What is the Danish Krone (DKK)’
DCC is the Abbreviation of the currency in the foreign currency for the Danish Krone. Krona is the official Currency of Denmark, as well as in the provinces of Greenland and the Faroe Islands. Krona is subdivided into 100 cents and anchor to the Euro.
Breaking down the ‘Danish Krone (DKK)’
First introduced in 1619, the Danish Krone was also known as the Danish crown and “crown” is a literal translation of kr. Denmark replaced the former Danish rigsdaler Danish Krone as its official currency and the Krona was tied to the gold standard. First Danish currency had coins minted with the monarch. Danish as international trade grows, the demand for paper currency increased.
Denmark created a second Danish Krone (DKK) in the framework of the termination of the country’s participation in the Scandinavian monetary Union with Sweden and Norway. This Union broke up in 1914, and the three participating countries agreed to keep their currencies. Krone was pegged to the German REICHSMARK mark briefly, for the British pound, and later to the German mark.
Denmark first applied to be a member of the community, the predecessor of the European Union, the European economic community in 1961, but did not join until 1973. Despite years of Danish participation in the European community, Denmark deserved reputation quite skeptical about the EU, the result of a failed referendum to increase the integration in the European community. In 2000, the population voted to replace the crown on the Euro.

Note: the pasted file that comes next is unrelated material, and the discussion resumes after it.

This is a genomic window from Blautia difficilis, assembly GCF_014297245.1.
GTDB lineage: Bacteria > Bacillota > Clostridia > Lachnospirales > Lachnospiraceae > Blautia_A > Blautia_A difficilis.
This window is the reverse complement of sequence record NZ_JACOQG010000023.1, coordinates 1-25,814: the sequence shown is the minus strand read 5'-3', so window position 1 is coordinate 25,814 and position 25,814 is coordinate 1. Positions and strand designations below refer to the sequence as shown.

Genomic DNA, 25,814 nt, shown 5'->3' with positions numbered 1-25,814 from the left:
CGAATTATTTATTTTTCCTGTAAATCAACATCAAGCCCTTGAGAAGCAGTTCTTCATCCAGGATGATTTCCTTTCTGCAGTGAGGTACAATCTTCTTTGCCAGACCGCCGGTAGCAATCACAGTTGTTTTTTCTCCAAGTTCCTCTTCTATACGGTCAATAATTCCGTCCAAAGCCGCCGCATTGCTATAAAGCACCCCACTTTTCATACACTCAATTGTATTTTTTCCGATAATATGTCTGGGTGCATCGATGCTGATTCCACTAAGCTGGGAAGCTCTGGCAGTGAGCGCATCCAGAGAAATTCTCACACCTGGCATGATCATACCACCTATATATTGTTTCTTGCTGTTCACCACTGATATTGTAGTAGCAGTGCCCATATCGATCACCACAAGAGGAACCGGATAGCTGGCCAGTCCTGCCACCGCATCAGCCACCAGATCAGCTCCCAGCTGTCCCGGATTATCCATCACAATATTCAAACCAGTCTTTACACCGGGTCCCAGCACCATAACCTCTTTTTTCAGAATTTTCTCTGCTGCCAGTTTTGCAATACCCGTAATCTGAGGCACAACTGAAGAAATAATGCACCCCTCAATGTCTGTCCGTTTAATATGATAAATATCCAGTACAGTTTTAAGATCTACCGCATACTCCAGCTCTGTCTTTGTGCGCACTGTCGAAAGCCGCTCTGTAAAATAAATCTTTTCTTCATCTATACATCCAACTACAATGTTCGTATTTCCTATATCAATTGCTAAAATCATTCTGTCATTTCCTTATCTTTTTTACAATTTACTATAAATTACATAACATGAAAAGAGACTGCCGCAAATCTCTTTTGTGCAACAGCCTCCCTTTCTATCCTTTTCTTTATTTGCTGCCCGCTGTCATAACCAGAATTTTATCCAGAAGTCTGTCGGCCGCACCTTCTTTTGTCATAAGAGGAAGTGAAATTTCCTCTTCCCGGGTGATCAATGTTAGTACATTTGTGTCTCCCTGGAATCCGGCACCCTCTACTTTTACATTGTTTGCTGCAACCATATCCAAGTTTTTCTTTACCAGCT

The first failed referendum was held in 1992 when Danish voters rejected the referendum on the Maastricht Treaty or to one of two treaties which form the constitutional basis of the European Union. After the failure of the referendum of 1992, amending the agreement satisfied some of the Danish concerns, and a second referendum ratified it in 1993.
But the skepticism of the Euro I lived in Denmark, even after its accession to the EU. After the accession of Denmark to the EU, influential political figures like the Prime Minister, Poul Rasmussen of Nyrup supported joining the Eurozone. He struggled to hold a referendum on this issue held on 28 September 2000, Danish 53.2% of the vote decided not to adopt the Euro.
Danish Krone in international Economics
The Danish Krone is part of the European mechanism of regulation of exchange rates, aimed at reducing exchange rate volatility among EU countries. His reference to the Euro at a ratio of 7.5 Krona to 1 Euro. Despite the Danish attachment to their currency, independent analysts say that Denmark is the de facto user for the Euro as the national Bank of Denmark tracks the European Central Bank policy so closely. Former Prime Minister of Denmark Anders Fogh Rasmussen described it as being part of the Eurozone, having a place in decision-making.
According to the world Bank, Denmark is experiencing a 1.6% annual inflation and gross domestic product (GDP) growth of 2.2% in 2017, for the current year of available data.